"So, Nishant, you've essentially had just one year of full-time experience, right?" an interviewer asked me recently.
"Yes, that's right," I said.
What I wanted to say was,
"Yes, I've spent a year learning how to function effectively in an organization, but the steepest growth paths for me in the past have been working for myself for two years. I conquered a whole host of challenges including self-discipline, limited resources, negotiation and sales. A whole gamut of things that I'd love to go deeper into, if given the chance."
I didn't say that. The loaded question affected my confidence. This was a game of narratives. My recruiter had the narrative that the only 'real' experience is full-time organization experience. I did not fight it, so it stuck.
Bad Career Narratives
Job interviews are the apex of dominant narratives:
- Why did you take a career break?
Are you even fit to work?
- Why did you leave this job in a few months?
Does that mean you'll leave us too?
- Why are you bad-mouthing a past employer?
Will you bad-mouth us in the future too?
If a date thought the way recruiters do, I'd be put off immediately. Where is your ability to be charitable? Why would you always assume the worst?
To be fair, though, recruiters have a tough task: to figure out if a person fits in one or two conversations. That makes job interviews battlegrounds for narratives. There are many dominant narratives that will be projected on us, and we must be ready to fight them.
Interview Tip from Nietzsche
I felt low for three days after that interview, because I'd ingested the narrative that I only have one year of real experience. Thankfully, writing to you allows me to rethink and remove bad narratives. If I get this question ever again, y'all know I'm going to crush it.
For Nietzsche, the battle of narratives was a matter of life and death: to be able to create narratives for ourselves that render us beautiful rather than ugly, that was the project. In his autobiography, Ecce Homo, chapters are titled, 'Why I am so wise', 'Why I am so clever', and 'Why I write such excellent books'.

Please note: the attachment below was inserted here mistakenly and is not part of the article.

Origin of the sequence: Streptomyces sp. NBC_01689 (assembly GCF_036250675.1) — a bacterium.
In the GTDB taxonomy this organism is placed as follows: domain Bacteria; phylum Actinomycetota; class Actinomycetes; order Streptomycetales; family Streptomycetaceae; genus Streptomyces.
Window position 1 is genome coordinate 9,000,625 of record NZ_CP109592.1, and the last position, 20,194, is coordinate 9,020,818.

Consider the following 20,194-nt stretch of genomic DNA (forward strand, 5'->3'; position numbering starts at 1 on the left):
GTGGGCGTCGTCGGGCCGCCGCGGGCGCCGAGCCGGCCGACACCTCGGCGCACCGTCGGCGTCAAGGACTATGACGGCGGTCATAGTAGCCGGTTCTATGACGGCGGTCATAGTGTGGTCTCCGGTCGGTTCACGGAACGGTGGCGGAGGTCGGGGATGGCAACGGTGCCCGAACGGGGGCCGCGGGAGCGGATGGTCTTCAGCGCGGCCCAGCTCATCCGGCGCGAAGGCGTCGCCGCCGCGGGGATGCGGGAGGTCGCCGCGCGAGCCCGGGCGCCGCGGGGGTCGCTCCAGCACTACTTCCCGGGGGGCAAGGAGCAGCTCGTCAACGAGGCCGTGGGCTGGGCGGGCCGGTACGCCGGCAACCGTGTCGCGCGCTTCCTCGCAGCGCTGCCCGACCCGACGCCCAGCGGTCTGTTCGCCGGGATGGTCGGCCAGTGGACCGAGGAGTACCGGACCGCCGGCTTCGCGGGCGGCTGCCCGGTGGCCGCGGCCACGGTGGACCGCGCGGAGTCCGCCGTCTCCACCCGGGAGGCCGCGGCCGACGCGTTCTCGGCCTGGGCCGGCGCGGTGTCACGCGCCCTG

You might read these chapter headings and feel like this is a crazy narcissist, and perhaps you'd be right. Nietzsche had a position on this, though. He believed styling ourselves is critical to our ability to bear life.
"To look at things through coloured glasses, or in the light of the sunset or to furnish them with a surface or skin which is not fully transparent: we should learn all this from artists, and moreover be wiser than them. For this fine power of theirs usually ceases with them where art ceases and life begins; we, however, want to be the poets of our lives, and first of all in the smallest and most commonplace matters.”
Narratives That Work For Us
In a different salary negotiation a couple of years ago, a different recruiter had told me, "You just don't have enough reporting experience to justify that pay." In fact, I had stellar reporting experience, but what he meant was that I didn't have enough full-time, commonly-accepted reporting experience. I muttered, "I understand," and did not negotiate further.
I don't know if the recruiter said that in a conscious attempt to puncture my confidence, or if he was just saying what he believed. Either way, I accepted it at that moment as The Truth, so I did not push further.
Nietzsche's advice on self-styling came from the belief that there was no such thing as The Truth. So it's not the truth that you're a flaky employee, or that you have very little real experience or that you're not qualified for the position.
For Nietzsche, life does not offer us black-and-white facts like that. Narratives are all we get, so we might as well craft narratives that work for us, rather than against us, which is to say: you left because you're committed to your growth, you have a ton of experience, and you're definitely qualified for that position.
What's a bad career narrative you have? Can you craft a different narrative that works for you, instead of against you?